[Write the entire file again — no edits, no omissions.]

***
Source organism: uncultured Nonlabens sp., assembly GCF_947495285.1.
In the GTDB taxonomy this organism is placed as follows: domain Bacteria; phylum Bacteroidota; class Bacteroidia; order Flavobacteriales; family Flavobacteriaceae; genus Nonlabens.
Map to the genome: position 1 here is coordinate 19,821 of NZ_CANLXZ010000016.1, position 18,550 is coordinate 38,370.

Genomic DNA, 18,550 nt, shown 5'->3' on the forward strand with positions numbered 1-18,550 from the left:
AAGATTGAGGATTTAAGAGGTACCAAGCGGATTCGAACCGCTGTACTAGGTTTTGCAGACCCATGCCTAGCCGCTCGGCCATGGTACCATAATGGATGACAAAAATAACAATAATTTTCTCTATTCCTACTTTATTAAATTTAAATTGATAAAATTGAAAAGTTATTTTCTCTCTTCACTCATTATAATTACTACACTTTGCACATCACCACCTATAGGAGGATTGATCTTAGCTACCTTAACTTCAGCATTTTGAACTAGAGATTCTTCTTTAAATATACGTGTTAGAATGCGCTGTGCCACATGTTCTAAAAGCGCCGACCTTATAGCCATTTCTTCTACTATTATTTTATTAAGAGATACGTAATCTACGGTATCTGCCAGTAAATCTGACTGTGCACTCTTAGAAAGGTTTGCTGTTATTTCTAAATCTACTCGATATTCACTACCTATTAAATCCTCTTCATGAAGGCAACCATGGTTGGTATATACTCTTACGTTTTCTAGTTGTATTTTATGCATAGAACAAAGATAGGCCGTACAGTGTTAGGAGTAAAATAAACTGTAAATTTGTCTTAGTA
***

Source organism: uncultured Nonlabens sp., assembly GCF_947495285.1.
In the GTDB taxonomy this organism is placed as follows: domain Bacteria; phylum Bacteroidota; class Bacteroidia; order Flavobacteriales; family Flavobacteriaceae; genus Nonlabens.
Map to the genome: position 1 here is coordinate 19,821 of NZ_CANLXZ010000016.1, position 18,550 is coordinate 38,370.

Genomic DNA, 18,550 nt, shown 5'->3' on the forward strand with positions numbered 1-18,550 from the left:
AAGATTGAGGATTTAAGAGGTACCAAGCGGATTCGAACCGCTGTACTAGGTTTTGCAGACCCATGCCTAGCCGCTCGGCCATGGTACCATAATGGATGACAAAAATAACAATAATTTTCTCTATTCCTACTTTATTAAATTTAAATTGATAAAATTGAAAAGTTATTTTCTCTCTTCACTCATTATAATTACTACACTTTGCACATCACCACCTATAGGAGGATTGATCTTAGCTACCTTAACTTCAGCATTTTGAACTAGAGATTCTTCTTTAAATATACGTGTTAGAATGCGCTGTGCCACATGTTCTAAAAGCGCCGACCTTATAGCCATTTCTTCTACTATTATTTTATTAAGAGATACGTAATCTACGGTATCTGCCAGTAAATCTGACTGTGCACTCTTAGAAAGGTTTGCTGTTATTTCTAAATCTACTCGATATTCACTACCTATTAAATCCTCTTCATGAAGGCAACCATGGTTGGTATATACTCTTACGTTTTCTAGTTGTATTTTATGCATAGAACAAAGATAGGCCGTACAGTGTTAGGAGTAAAATAAACTGTAAATTTGTCTTAGTA